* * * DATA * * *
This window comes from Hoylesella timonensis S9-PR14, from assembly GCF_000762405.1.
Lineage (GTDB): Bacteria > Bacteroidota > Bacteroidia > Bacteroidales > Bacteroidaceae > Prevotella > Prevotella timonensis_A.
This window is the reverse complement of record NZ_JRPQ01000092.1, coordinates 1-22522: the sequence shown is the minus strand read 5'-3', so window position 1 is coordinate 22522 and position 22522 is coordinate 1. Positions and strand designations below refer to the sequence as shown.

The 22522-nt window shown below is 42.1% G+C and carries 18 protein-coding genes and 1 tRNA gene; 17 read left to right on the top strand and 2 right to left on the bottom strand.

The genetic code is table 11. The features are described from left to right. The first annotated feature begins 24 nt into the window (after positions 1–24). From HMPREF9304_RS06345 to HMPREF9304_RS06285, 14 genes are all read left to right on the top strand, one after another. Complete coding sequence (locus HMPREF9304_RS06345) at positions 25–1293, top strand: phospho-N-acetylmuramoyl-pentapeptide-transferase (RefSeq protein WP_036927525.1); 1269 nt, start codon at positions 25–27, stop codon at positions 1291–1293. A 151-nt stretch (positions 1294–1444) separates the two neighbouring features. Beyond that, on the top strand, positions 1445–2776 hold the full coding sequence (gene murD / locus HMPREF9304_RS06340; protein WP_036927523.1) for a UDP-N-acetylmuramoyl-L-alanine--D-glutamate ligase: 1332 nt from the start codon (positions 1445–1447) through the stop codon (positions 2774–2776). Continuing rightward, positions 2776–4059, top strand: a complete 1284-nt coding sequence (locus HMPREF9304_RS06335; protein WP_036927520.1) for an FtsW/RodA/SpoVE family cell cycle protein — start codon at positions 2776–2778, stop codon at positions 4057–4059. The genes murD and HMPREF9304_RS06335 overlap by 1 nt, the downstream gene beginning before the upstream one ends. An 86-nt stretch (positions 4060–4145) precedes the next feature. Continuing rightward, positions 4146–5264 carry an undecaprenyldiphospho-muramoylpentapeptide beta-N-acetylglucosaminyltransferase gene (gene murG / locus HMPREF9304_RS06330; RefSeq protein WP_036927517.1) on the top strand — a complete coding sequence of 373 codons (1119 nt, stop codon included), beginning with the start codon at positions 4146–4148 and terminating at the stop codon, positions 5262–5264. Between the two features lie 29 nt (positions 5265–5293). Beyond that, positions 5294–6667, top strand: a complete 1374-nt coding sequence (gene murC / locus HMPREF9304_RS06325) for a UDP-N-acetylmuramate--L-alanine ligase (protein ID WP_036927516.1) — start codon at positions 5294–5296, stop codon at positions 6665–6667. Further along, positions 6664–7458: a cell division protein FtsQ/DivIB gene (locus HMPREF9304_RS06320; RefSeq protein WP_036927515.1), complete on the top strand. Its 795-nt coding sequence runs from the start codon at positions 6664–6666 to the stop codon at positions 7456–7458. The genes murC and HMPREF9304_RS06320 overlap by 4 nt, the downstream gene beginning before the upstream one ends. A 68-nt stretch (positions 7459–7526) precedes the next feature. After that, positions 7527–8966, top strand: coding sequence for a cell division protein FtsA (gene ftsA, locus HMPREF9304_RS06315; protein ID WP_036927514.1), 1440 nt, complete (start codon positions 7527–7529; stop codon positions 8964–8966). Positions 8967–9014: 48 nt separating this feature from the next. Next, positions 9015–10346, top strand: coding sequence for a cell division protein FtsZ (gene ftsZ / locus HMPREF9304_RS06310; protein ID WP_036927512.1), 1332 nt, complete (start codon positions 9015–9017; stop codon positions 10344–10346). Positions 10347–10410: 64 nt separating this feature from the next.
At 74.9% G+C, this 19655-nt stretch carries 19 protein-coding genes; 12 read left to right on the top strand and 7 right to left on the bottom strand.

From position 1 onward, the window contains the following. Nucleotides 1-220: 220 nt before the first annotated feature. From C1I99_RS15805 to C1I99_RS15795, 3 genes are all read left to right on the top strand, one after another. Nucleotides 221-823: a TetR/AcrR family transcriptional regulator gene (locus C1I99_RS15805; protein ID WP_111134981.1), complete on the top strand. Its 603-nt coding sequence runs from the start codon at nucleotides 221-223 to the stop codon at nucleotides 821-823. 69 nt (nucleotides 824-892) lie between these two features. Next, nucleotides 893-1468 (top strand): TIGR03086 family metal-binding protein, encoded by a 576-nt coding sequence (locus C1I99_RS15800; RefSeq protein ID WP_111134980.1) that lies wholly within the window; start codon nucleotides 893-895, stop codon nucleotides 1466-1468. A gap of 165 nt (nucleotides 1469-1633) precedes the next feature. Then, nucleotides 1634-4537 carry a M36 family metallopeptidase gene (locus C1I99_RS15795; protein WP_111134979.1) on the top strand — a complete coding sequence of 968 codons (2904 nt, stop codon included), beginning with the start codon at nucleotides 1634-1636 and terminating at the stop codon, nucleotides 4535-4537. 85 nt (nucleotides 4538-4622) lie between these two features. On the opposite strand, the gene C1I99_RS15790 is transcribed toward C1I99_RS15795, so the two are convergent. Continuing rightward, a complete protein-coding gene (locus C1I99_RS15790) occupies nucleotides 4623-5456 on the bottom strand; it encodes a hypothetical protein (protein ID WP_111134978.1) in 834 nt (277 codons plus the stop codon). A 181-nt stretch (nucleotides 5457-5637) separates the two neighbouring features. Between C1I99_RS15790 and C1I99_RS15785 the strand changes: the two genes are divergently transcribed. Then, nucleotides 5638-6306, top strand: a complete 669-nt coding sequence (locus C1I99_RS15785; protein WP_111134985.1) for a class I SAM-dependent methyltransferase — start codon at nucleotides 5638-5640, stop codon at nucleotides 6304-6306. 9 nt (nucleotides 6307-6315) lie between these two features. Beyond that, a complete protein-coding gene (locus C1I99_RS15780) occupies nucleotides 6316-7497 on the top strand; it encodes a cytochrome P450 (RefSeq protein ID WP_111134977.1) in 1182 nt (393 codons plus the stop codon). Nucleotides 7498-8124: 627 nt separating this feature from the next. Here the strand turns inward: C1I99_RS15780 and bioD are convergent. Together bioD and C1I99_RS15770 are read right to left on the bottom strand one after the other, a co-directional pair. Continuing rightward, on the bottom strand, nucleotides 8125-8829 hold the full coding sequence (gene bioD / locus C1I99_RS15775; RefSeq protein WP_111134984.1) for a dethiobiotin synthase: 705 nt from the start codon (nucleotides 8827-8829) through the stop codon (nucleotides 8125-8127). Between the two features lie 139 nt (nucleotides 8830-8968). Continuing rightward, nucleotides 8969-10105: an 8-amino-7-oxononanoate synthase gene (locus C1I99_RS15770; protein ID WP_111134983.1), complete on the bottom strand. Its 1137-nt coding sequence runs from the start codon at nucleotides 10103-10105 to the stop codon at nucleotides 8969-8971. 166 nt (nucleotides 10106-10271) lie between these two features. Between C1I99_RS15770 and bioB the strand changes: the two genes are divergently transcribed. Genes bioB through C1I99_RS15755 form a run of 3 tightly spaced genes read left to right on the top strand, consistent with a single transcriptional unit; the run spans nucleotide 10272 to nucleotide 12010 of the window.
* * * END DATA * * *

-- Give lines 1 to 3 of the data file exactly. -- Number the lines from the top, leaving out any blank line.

This window comes from Hoylesella timonensis S9-PR14, from assembly GCF_000762405.1.
Lineage (GTDB): Bacteria > Bacteroidota > Bacteroidia > Bacteroidales > Bacteroidaceae > Prevotella > Prevotella timonensis_A.
This window is the reverse complement of record NZ_JRPQ01000092.1, coordinates 1-22522: the sequence shown is the minus strand read 5'-3', so window position 1 is coordinate 22522 and position 22522 is coordinate 1. Positions and strand designations below refer to the sequence as shown.